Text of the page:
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NIGHT OF SOMETHING STRANGE: Film Review
Posted on: July 15th, 2016
Teenage friends out for beach week get unexpectedly detoured to a isolated motel where a deadly STD virus now runs rampant, turning those infected into the living dead.
When a film opens with a janitor – working the graveyard shift – entering a morgue and having his wicked way with one of the stiffs, you get the impression the film at hand isn’t going to be subtle. When the next scene depicts the same janitor – now a zombie with a STD – urinating on a stuffed animal before proceeding to rape his own mother, you’ll know right away whether this is a movie for you. Night of Something Strange is directed by Jonathan Straiton and it is unhinged insanity from the get-go.
On paper, it’s easy to mistake Night of Something Strange as just another teenager in peril movie. The story follows a group of obnoxious high school students as they embark on a road trip for fun, fornication and recreational drug use, only for their plans to be foiled when they take an unexpected detour into a motel in the middle of nowhere. Soon their lives become a living hell as the monstrous janitor is on the loose, turning everyone he encounters into infected sexual deviants. Needless to say, chaos ensues – and there is not a single bodily fluid that isn’t on display at some point.
It takes a lot of smarts to make horror movies this intentionally stupid enjoyable. Anybody can set out to make gross-out, offensive films for the sake of eliciting shocks from the audience, and you see a lot of underground horror films which try too hard to achieve this, but end of failing because it’s been done before – and better. However, Night of Something Strange is – first and foremost – entertaining: While its content will undoubtedly offend and disgust some viewers, its main objective is to provide laughs, and in that regard, it succeeds. The hilarity is supplied in heaps throughout. Granted, the humour is as silly and juvenile as you’d expect from a film about randy, rampaging zombies with radioactive sperm; but part of the fun comes from watching it constantly outdo itself, scene after scene, and seeing what type of madness it will come up with next. On top of that, there is barely a taboo in the book that isn’t shattered with unapologetic glee. Politically incorrect? You bet. Mean spirited? Not at all.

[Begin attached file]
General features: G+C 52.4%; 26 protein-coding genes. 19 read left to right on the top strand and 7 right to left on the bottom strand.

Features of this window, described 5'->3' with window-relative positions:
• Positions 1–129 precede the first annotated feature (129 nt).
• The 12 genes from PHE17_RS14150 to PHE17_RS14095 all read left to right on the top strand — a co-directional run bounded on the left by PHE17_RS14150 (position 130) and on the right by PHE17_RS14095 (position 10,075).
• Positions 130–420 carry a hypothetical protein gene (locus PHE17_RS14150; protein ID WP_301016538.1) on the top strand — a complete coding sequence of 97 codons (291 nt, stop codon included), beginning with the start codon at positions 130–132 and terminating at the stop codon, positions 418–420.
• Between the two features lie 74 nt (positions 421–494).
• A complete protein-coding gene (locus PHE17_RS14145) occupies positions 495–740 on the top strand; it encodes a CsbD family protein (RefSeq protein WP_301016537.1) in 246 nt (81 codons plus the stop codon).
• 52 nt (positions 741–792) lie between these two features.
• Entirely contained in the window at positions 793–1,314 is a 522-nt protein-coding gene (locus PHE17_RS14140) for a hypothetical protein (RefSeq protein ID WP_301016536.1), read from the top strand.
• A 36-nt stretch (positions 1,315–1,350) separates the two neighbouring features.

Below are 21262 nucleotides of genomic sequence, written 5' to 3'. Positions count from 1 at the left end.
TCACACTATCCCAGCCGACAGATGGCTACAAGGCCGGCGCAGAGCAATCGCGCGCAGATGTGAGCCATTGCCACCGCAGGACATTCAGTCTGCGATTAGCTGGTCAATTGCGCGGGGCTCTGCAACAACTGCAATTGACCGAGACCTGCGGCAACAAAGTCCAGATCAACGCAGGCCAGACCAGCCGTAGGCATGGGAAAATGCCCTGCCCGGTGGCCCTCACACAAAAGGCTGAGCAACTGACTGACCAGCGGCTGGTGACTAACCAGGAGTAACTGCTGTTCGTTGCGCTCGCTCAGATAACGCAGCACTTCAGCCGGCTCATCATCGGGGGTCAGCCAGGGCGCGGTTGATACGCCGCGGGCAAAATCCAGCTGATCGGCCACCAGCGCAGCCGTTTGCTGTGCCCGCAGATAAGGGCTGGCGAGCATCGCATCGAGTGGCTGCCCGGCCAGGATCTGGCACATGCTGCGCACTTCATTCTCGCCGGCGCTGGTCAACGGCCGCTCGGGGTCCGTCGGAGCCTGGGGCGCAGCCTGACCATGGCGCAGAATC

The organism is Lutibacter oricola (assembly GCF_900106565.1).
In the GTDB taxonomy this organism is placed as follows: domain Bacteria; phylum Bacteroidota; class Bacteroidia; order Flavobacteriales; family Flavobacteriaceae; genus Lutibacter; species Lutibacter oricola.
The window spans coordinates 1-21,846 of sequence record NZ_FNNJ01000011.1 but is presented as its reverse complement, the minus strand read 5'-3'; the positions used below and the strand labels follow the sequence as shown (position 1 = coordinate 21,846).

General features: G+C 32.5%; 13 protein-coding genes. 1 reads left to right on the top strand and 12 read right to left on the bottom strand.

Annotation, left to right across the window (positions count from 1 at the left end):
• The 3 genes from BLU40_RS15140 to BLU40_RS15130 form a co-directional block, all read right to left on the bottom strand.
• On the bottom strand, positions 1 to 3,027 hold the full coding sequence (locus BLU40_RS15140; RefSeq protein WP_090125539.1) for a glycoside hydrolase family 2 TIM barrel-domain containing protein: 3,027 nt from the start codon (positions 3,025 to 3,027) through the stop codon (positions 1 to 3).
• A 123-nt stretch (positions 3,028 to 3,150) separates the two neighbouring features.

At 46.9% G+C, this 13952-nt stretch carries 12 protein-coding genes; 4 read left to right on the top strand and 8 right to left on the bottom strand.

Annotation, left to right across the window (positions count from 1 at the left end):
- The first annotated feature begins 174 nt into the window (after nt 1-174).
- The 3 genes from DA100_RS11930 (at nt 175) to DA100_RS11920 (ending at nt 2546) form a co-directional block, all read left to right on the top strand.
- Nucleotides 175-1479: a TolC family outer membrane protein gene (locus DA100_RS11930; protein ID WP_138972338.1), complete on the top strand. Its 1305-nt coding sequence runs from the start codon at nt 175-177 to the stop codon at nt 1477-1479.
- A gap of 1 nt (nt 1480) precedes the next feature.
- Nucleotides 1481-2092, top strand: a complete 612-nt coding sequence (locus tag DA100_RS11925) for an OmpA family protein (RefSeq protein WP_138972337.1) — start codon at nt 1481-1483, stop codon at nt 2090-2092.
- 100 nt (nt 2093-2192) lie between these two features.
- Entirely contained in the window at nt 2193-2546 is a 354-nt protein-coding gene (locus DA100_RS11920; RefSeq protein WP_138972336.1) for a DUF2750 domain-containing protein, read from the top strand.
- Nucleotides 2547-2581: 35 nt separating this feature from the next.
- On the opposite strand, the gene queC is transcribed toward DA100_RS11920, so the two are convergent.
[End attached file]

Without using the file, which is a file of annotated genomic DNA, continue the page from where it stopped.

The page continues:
Another positive (or negative, depending on your threshold) is that the gross-out gags are genuinely disgusting – and so they should be. Night of Something Strange offers some truly icky moments of body horror, and while it might put you off food for the foreseeable future, at least you’ll laugh your way to the sick bag. Scenes of uncomfortable sexual mishaps, extreme gore, cannibalism and an assortment of every nasty fluid the body can produce being drenched all over everyone in sight makes for some hilariously unpleasant viewing.
All in all, Night of Something Strange is a success. It’s a film that achieves everything it sets out to do and does so with style and competent craftsmanship. The production values are brilliant for a film this low budget, and its energy is – like the monsters on screen – infectious. It doesn’t quite hit the mark as highly as something like Peter Jackson’s Dead Alive, or even Eli Roth’s Cabin Fever (both of which it is reminiscent of at times). But if you’re a fan of either of those films, you’ll have a good time with Night of Something Strange. If it’s mindless, nauseating entertainment you’re after, you can do a lot worse than this movie.